By SF Weekly
By Kate Conger
By Anna Pulley
By Alan Scherstuhl
By Angela Lutz
By Kate Conger
By Hiya Swanhuyser
By Marilyn Wann
On April 18, 1906, the greatest natural disaster in American history hit San Francisco in the form of an 8.3 earthquake that opened gas mains, ruptured water lines, cut off telegraph contact with the outside world, and started some four dozen fires that grew into an enormous, wind-whipped conflagration. When it was all over, 3,000 people were dead, 250,000 were homeless, and most of the city's busiest quadrant was leveled. Surprisingly, a few pockets of real estate survived the devastation, as did such structures as the U.S. Mint, the Flood mansion on Nob Hill, Old St. Mary's in Chinatown, and a few outlying architectural icons like Mission Dolores and the Conservatory of Flowers. All stand to this day, as do the favorites that follow.
Jones, McAllister, & Market streets
Legendary architect Willis Polk called Albert Pissis' ornate, domed edifice "the most beautiful building in San Francisco" when it was constructed in 1892, but despite its rococo styling and fine detail, it's not too surprising that it survived an earthquake 30 times more powerful than the 1989 Loma Prieta: You can tell just by looking at the thing that it's meant to last. Twelve robust pillars flank a circular vestibule, a green rotunda topped with a spire rises above this angular intersection, and set into the clad stonework between the pillars are 10 intricately framed vaulted windows. The overall effect is strong, harmonious, and undeniably gorgeous.
Filbert & Sansome
Beneficial winds and independent sources of H2O saved the crests of Russian and Telegraph hills from complete destruction, and just below Coit Tower there are several fine old homes in the early-Victorian Carpenter Gothic style. Our favorite is the handsome two-story at 228 Filbert. Situated along the rustic and rickety Filbert Steps, surrounded by gorgeous bay views, and framed in encroaching foliage, this 1873 home features the clean lines, simple clapboards, and peaked roofline of a Gold Country cottage, transported bodily to this dazzling perch.
Fort Point National Monument
Fort Point was built in the most weather-beaten corner of the city to protect San Francisco Bay from seaborne attack 150 years ago, so a little thing like an earthquake wasn't going to ruffle its 12-foot-thick brick and granite walls much. Its four stories of winding stone staircases and well-preserved barracks, hospital, stockade, and powder magazine are fun and kind of eerie to explore, especially with the Golden Gate's fierce winds and fog swirling about. Just inside the entrance stands one of the city's true treasures: a bronze cannon cast in Peru in 1684 and etched with the coat of arms of the Royal House of Spain. Fort Point never fired a shot in anger (it was already obsolete when it was completed in 1861) and today looks pretty much the way it did back then.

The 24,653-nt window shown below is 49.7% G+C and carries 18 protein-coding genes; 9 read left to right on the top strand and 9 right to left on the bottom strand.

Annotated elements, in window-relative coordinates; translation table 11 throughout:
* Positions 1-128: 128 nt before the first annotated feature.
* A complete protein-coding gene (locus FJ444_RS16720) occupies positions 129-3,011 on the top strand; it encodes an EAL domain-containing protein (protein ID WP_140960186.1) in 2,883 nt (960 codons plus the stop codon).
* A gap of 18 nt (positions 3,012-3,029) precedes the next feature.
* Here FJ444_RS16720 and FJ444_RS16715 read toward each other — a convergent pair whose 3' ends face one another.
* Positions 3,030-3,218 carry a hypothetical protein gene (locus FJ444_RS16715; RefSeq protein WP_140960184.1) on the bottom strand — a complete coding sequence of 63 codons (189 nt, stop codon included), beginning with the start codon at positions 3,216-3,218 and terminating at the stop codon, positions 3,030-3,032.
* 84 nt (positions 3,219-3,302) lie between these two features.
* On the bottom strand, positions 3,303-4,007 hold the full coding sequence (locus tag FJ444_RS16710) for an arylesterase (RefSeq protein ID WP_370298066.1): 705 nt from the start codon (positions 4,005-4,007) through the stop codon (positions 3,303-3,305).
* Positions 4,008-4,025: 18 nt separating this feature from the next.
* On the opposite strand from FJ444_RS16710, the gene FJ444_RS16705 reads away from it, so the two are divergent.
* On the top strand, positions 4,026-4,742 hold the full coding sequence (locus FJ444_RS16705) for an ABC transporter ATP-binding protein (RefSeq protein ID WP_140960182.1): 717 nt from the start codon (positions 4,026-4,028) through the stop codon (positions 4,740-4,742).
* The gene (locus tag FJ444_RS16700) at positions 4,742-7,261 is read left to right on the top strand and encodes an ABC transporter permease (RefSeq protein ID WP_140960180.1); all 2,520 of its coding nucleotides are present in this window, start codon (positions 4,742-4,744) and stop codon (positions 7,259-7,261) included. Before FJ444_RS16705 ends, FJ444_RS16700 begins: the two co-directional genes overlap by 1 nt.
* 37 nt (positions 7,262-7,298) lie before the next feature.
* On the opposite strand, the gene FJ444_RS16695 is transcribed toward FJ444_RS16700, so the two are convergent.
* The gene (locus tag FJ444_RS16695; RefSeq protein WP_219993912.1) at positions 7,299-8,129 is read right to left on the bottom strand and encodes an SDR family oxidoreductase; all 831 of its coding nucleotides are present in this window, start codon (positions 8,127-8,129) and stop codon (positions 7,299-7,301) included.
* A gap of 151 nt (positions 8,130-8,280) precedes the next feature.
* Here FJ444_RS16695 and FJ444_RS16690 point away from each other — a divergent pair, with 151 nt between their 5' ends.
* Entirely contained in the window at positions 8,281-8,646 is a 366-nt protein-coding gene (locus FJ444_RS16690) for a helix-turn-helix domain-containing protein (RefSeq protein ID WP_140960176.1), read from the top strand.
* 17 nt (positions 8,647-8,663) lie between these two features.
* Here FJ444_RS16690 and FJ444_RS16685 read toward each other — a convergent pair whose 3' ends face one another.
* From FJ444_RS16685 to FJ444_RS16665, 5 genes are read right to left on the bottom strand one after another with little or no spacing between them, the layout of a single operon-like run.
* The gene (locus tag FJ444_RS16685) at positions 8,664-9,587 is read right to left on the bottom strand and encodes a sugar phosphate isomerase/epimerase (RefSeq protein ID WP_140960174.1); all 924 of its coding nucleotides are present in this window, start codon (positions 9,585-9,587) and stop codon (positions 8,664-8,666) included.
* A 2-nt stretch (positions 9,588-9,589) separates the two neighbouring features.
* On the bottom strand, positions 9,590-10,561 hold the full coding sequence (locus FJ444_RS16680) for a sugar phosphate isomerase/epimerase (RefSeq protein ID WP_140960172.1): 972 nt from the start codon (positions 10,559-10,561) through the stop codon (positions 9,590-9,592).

2220 Sacramento (at Laguna)
West of Van Ness and the 1906 fire line stand several lovely vintage structures, some of them dating back to the 1850s. The three-story Cudworth mansion at 2040 Union is especially noteworthy if only for its storied history (the notorious Gas Pipe Thieves used it as a hideout in the 1890s), but the splendid old chateau at 2220 Sacramento is our favorite. Built in 1887 by Utah Sen. Richard C. Chambers, this hugely impressive twin-turreted Queen Anne Victorian was for several years the Mansions bed-and-breakfast, one of city's great boutique hotels, ornately and eccentrically decorated with tapestries, memorabilia, and the world's largest collection of sculptures by radical S.F. artist Beniamino Benvenuto Bufano.
722 Montgomery (at Jackson)
Although the quake and fire wiped out the Barbary Coast's dance halls, brothels, and saloons, three square blocks of the neighborhood emerged more or less unscathed, and these Gold Rush-era offices and warehouses offer a rare glimpse into San Francisco's past. Alongside the original Ghirardelli chocolate factory and the fabled Hotaling's Whiskey warehouse (as the old ditty goes, "If, as they say, God spanked the town/ For being over-frisky,/ Why did He burn His churches down/ And spare Hotaling's Whiskey?") is the Belli Building. This handsomely restored brick-and-brass structure has housed many an enterprise (most notably the Melodeon Theater, a favored venue of superstar Lotta Crabtree) since it was built a half-century before the earthquake.
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